Training in Molecular Toxicology and Environmental Disease:
A NIEHS-supported program to prepare pre- and post-doctoral trainees for careers in biomedical research with an environmental health perspective
The mission of this training program is to educate and train pre- and postdoctoral students to expertly solve the complex problems and challenges facing contemporary professionals in toxicology and environmental health sciences. This training program has undergone continuous evaluation and modification during its 23-year history to assure that its trainees receive contemporary preparation resulting in the production of highly competitive scientists who are well equipped for modern careers in all sectors of the environmental health sciences workforce that includes academia, government, non-profit, and private business settings. The distinguished group of faculty mentors participating in this training program all have in common successful independent research programs with a shared focus on deciphering the underlying cellular, biochemical, and molecular responses to environmental exposures. This common vision of the training faculty and the contemporary state-of-the-art biochemical, molecular, and cellular approaches that they employ in their experimental approaches coalesce to make this a distinctive and cohesive training program.
This training program is funded by the National Institute of Environmental Health Sciences (NIEHS) and is designed to bring together students and graduate faculty from the University of Texas at Austin and the University of Texas M.D. Anderson Cancer Center in Smithville, Texas. Collaboration between these two institutes is essential to the program in that it provides greater diversity in research and training opportunities while serving to fulfill specific objectives of the program.
The specific objectives of this training program include:
The outstanding training faculty represent a variety of scientific disciplines: pharmacology, toxicology, medicinal chemistry, experimental carcinogenesis, nutrition, and zoology. The research programs of the training faculty are focused on deciphering the underlying cellular, biochemical, and molecular responses to environmental exposures. Specific research interests can be found on the training faculty pages.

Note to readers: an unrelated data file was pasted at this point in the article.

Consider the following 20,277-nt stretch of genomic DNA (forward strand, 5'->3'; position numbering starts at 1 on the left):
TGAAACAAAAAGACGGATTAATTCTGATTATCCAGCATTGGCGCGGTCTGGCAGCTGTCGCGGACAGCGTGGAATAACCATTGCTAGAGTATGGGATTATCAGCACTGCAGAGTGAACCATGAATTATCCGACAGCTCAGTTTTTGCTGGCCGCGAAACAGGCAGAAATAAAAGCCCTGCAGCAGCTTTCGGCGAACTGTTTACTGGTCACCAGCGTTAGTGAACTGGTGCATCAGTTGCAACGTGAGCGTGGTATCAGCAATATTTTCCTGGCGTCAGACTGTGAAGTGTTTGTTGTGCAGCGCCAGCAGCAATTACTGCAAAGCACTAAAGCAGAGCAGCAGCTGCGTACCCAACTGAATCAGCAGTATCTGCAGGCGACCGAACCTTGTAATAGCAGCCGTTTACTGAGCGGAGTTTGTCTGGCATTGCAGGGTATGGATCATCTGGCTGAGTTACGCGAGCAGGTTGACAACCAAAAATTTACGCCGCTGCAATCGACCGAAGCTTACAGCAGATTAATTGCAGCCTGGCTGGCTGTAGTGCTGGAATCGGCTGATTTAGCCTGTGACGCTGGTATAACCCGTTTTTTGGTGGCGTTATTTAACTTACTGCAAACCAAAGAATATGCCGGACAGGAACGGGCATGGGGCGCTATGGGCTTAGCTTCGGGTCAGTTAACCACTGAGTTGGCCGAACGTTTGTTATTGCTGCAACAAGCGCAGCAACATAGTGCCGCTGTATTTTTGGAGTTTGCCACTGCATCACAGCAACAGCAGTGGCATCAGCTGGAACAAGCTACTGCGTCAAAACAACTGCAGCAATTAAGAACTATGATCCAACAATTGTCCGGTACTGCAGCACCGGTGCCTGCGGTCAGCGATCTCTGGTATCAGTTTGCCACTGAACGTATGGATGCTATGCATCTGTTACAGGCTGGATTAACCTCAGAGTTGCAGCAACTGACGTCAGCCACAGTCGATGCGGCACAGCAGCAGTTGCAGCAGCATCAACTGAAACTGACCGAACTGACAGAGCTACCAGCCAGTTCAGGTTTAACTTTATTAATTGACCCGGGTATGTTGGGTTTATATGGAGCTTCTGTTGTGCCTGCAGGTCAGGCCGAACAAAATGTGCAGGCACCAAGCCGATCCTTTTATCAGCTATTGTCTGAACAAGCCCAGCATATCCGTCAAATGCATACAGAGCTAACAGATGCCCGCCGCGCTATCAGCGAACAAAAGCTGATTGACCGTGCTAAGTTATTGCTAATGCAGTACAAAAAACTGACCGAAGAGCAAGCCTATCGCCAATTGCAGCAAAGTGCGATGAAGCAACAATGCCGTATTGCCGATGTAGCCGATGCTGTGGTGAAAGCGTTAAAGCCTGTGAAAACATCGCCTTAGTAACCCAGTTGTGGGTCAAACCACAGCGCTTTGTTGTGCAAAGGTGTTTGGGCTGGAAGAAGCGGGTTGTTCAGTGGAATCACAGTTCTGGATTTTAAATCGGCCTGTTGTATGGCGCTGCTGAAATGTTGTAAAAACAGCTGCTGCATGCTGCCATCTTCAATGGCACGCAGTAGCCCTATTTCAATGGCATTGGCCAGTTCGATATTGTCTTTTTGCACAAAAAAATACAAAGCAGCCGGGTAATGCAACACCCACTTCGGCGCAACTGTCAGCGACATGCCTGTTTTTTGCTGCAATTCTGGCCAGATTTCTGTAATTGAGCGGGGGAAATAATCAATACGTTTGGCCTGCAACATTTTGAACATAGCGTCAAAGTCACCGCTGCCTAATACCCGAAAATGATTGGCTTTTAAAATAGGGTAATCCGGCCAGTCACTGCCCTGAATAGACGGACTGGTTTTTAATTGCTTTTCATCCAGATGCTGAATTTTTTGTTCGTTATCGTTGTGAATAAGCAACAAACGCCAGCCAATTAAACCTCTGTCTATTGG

This NIEHS predoctoral toxicology-training program involves the integration of faculty and students from many different departmental components (pharmacology and toxicology; nutrition; carcinogenesis; marine sciences; and molecular and cell biology). Each of these programs has slight differences in admissions procedures and programmatic progression requirements. Predoctoral trainees are enrolled in the doctoral program of their admitting home department and will be expected to meet the doctoral requirements for the department to which they are admitted, as well as additional requirements specific to the fellowship. (Link to the Predoctoral Requirements.) The long-term intent of the postdoctoral training program is to develop mature self-sufficient young scientists ready for independent careers in toxicology and the translation of these findings for the prevention of human disease arising from environmental exposure. The postdoctoral trainees are also expected to meet specific requirements. (Link to the Postdoctoral Requirements.)
Trainees are evaluated for admission into the training program on the basis of GPA and GRE (predoctoral), and letters of recommendation, previous research experience, and interviews (predoctoral and postdoctoral). Trainee progress is monitored throughout the year by participating in seminars each semester, coursework (predoctoral), research development in the laboratory, exchange of manuscripts written by the trainees with the training faculty, and an annual report by the trainees describing their progress. To be eligible for this training program, applicants MUST either be a United States citizen or a permanent resident of the United States.
Pharmacology & Toxicology
College of Pharmacy
The University of Texas
107 W. Dean Keeton
Austin, TX, USA
Email Address: pharmtox
Dr. Som Mukhopad-
hyay led the research team that focused on the gene SLC30A10 and its role as a "door opener" in helping to remove elevated levels of manganese from cells. The study was published in the Oct. 15, 2014 issue of The Journal of Neuroscience.
"Drugs, the Brain and Behavior" is co-authored by Dr. Carlton Erickson, the college's associate dean for research and graduate studies, and Dr. John Brick, executive director of Intoxikon International.
Andrea Gore is named to the SEBM Distinguished Scientist Award.